Hokkaido native Kei Sugiuchi, better known as Kei San, has lived in Hong Kong for 30 years. A self-taught cook, Kei is the host of a TV food show and a newspaper columnist.
I started cooking when I moved to California with my family when I was younger. There wasn't much Japanese food available, so I started cooking with any Asian ingredients I could get from grocery stores to fix my Japanese food cravings.
When I moved to Hong Kong, there weren't many Japanese restaurants and they were so expensive I couldn't afford them. I only went when my bosses paid.
I continued cooking my own meals using ingredients from department stores, such as Sogo and the now-closed Mitsukoshi, although they were quite expensive, too.
Nowadays, there are a lot more affordable and good Japanese restaurants - not to be confused with Japanese-style restaurants - to choose from in Hong Kong now.
I think Restaurant Osaka (Ashley Building, 14 Ashley Road, Tsim Sha Tsui, tel: 2376 3323) is the oldest Japanese restaurant in Hong Kong. It has been operating at the same address for 40 years and, until recently, under the same chef. They serve traditional fare from Osaka, which is in the Kansai region where the dishes are lighter than in the Kanto region, for example.
The Japanese love alcohol and they serve everything from draught beer to sake and shochu. Their seasonal sashimi and sushi are great, and they are one of the few places that serve authentic mackerel pressed box sushi.
I also like Hakata Dojo (3/F Tern Plaza, 5 Cameron Road, Tsim Sha Tsui, tel: 2312 6922). They have a branch in Causeway Bay which is more popular among younger costumers and has a slightly different menu. The TST branch has more snacks and beer food such as yakitori, while the other has more set meals.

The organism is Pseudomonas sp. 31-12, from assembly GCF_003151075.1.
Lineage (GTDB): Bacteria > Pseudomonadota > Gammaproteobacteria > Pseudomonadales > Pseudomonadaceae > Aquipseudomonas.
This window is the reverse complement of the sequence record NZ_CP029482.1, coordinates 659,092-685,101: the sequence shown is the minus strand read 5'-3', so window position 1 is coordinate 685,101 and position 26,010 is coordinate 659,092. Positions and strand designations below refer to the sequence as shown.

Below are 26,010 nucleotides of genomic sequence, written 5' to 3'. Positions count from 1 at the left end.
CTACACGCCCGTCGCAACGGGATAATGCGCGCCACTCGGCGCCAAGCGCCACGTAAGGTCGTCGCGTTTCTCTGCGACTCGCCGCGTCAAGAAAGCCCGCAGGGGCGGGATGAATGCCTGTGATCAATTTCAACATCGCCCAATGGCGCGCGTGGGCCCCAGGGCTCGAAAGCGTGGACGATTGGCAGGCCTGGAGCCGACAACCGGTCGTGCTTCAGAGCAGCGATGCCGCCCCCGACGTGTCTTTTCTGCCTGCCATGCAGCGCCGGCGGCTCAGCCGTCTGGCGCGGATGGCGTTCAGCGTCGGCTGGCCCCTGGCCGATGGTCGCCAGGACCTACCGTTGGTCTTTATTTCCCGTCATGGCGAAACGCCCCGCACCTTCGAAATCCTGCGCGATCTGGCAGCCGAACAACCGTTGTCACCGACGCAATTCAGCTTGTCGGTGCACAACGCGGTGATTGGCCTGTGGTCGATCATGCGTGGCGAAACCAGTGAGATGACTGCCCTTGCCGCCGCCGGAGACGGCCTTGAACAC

Japanese chefs are hired to offer a real taste of Kyushu and they regularly source fresh ingredients from Japan.
Sushi Kuu (1/F M88, 2-8 Wellington Street, Central, tel: 2971 0180) is a great sushi place run by Japanese owner-chef Satoru Mukogawa who speaks awesome English because he studied in the US. He loves parties and socialising and so he chats and drinks with his customers constantly. He has turned sushi making into a performance and spices it up with different tricks.
Sagrantino (5/F The Loop, 33 Wellington Street, Central, tel: 2521 5188) is an Italian restaurant opened by Japanese owner-chef Takashi Yasuda. They serve Italian cuisine with a Japanese twist so they use ingredients such as soy sauce and miso in their dishes. The chef really knows his fresh sashimi produce well and uses Italian and Japanese seasonings.